Penn College transforms electrical labs

December 08, 2020

WILLIAMSPORT, Pa. — About 100 electrical students per semester are benefiting from seven revamped labs at Pennsylvania College of Technology.

Housed in the Electrical Technologies Center, one of the oldest buildings on campus, the labs feature the latest industry-standard equipment and provide individual instructional stations for students enrolled in one of several electrical programs.

“We’re really excited because we’re taking a deeper dive into some of the lab work we can do because of the space that we have,” said Stacey C. Hampton, assistant dean of industrial and computer technologies. “I think somebody coming in this year and moving through is going to see and do more than we were able to offer before.”

The newly outfitted labs focus on motor control, machine analysis, industrial electricity and electrical construction. Eight classrooms also were renovated with new technology and updated instructor stations to facilitate a more productive teaching and learning environment.

“This is what we wanted. This is what we needed,” said Art Counterman, instructor of electrical technology. “When the students came back and walked through the building, they were like, ‘Yeah, I want to go into that lab.’”

Tyler J. Snook, of Williamsport, is one of those students.

“Being here when it went from older to newer has been a good change,” said Snook, who is majoring in automation engineering technology: mechatronics. “It’s a lot nicer to have the newer equipment because that might be something we are more likely to work with.”

Kurt M. Maly, of Effort, who is also earning a bachelor’s degree in automation engineering technology: mechatronics, agreed.

“It’s more up to date,” he said. “It’s more user friendly, so hopping on it the first time and looking over it, you can easily tell what is what.”

Motor control room in the Electrical Technologies Center at Penn College

The motor control room is one of seven electrical labs recently revamped at Pennsylvania College of Technology. Housed in the Electrical Technologies Center, the labs feature the latest industry-standard equipment and individual work stations for students.

IMAGE: Penn College

In addition to automation engineering technology: mechatronics, building automation is the other baccalaureate program requiring use of the labs. Students seeking associate degrees in mechatronics technology, electrical technology and electrical construction spend hundreds of hours in the labs.

“We pride ourselves here on depth of knowledge,” Counterman said. “We want our students to know things that our competitors don’t. This renovation sets us up quite nicely for a minimum of five to 10 years.”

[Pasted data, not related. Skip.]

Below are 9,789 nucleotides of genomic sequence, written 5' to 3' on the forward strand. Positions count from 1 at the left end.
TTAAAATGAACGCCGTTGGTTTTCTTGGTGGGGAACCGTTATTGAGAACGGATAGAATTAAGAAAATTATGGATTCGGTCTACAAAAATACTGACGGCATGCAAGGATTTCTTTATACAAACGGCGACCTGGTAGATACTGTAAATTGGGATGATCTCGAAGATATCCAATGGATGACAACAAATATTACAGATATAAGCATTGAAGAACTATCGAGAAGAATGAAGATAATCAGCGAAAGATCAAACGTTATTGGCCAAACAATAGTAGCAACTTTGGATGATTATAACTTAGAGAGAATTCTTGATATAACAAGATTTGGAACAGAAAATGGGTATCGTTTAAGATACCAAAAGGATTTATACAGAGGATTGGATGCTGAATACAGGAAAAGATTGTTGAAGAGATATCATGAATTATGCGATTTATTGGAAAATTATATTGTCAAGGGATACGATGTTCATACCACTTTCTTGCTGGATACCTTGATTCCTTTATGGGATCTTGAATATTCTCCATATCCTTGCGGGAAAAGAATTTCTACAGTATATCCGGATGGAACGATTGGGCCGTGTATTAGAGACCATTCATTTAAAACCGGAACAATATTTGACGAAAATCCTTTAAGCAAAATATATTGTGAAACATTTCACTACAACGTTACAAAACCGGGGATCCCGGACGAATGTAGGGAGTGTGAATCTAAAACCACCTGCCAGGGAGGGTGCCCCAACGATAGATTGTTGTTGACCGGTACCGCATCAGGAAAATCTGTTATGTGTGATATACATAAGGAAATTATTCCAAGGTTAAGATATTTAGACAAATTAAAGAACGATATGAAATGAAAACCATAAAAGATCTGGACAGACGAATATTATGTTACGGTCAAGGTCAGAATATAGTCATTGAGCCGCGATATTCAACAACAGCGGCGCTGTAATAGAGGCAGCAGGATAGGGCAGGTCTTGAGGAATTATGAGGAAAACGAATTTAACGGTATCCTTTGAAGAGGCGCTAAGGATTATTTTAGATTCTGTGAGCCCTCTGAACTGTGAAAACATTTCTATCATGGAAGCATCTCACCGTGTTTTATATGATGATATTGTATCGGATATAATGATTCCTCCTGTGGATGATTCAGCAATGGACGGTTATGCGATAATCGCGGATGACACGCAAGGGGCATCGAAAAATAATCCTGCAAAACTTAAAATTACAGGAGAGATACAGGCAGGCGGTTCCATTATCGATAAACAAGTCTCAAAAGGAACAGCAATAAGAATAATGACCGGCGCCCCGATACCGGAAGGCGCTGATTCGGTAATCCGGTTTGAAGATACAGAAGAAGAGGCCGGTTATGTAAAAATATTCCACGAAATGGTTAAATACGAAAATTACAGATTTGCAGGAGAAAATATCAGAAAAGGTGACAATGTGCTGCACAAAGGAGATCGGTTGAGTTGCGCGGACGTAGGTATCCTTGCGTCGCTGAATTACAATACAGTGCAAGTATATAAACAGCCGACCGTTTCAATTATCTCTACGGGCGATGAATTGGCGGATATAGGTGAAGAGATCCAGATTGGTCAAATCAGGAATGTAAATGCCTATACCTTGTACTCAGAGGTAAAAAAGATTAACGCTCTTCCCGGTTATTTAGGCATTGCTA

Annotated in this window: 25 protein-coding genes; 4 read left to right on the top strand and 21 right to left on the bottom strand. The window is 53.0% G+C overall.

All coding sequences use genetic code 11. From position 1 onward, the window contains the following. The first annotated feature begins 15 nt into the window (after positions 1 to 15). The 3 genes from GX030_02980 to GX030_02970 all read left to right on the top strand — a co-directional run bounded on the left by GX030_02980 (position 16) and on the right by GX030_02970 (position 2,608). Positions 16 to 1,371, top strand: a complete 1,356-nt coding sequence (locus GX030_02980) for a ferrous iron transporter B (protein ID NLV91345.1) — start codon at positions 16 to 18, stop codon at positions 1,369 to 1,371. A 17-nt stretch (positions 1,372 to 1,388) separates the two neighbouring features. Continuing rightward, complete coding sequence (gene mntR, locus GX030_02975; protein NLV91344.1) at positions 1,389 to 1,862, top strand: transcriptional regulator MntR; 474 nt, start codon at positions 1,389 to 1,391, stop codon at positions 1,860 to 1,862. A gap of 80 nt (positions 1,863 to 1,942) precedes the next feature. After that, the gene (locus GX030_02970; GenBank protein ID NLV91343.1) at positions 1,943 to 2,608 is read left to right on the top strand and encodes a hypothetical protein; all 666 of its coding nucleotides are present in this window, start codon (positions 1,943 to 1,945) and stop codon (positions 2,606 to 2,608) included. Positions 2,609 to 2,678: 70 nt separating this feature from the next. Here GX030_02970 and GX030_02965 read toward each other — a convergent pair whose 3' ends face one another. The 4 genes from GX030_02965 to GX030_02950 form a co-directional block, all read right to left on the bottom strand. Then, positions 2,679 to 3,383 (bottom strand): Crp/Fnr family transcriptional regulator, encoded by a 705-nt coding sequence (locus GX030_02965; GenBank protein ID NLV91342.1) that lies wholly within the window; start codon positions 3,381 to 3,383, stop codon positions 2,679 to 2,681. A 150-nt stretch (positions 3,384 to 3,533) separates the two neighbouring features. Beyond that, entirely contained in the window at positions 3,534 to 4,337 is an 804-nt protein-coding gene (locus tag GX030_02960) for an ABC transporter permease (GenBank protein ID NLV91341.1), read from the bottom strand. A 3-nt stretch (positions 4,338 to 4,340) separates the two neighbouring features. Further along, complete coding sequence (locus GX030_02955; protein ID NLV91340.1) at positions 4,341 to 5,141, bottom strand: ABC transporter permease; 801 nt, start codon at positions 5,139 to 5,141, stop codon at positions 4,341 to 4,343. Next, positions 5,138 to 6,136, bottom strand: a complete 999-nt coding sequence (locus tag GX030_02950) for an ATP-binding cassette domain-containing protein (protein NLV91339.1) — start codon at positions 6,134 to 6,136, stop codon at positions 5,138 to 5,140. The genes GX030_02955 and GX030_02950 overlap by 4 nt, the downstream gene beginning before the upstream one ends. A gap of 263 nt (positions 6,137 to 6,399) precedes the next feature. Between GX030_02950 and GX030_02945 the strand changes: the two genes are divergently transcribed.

Counterman and Kevin Yokitis, assistant professor of electrical technology, led the faculty contingent that spent nearly two years planning the upgrade with input from industry representatives. Faculty began installing the new equipment during the summer and incorporated student assistance once the fall semester began.

In the motor control lab alone, students from the practical experience and construction electrical classes mounted 61 of the 74 enclosures and helped with the wiring.

“They pretty much got to build those panels, which they never would get to do otherwise, so they received some good, good experience,” Hampton said.

Hands-on and troubleshooting experience are hallmarks of all the electrical majors.

“It’s absolutely critical,” Counterman said. “When the students leave here, they will have touched everything that they’re going to work on when they graduate.”

“All this new equipment and having these real-life scenarios that are put in front of you and then doing it, it helps a lot,” Maly said. “It’s one of the biggest things you can do in school to help you learn more.”

Such practical experience coupled with theoretical foundations is why graduates of the electrical programs reflect Penn College’s 98% graduate placement rate, according to Hampton.

“Their skill set is up to date. They are ready to go,” she said. “When they get a job, they’re ready to hit the ground running. They don’t have on-the-job training because they’ve been doing it for two years.”

Hampton is optimistic that more students will benefit from the electrical majors in the future.

“Absolutely, there is room for growth,” she said. “Faculty are working diligently in reaching out to high schools and career and technical centers. They’ve made it their goal to grow the electrical programs. They hear from industry.  They see employers coming for our students. They know what the need is. And now with the updated labs, they have all the pieces in place.”

For information on the college’s various electrical degrees and other majors offered by the School of Engineering Technologies, call 570-327-4520 or visit

Penn College is a national leader in applied technology education. Visit, email or call toll-free 800-367-9222.

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Last Updated December 08, 2020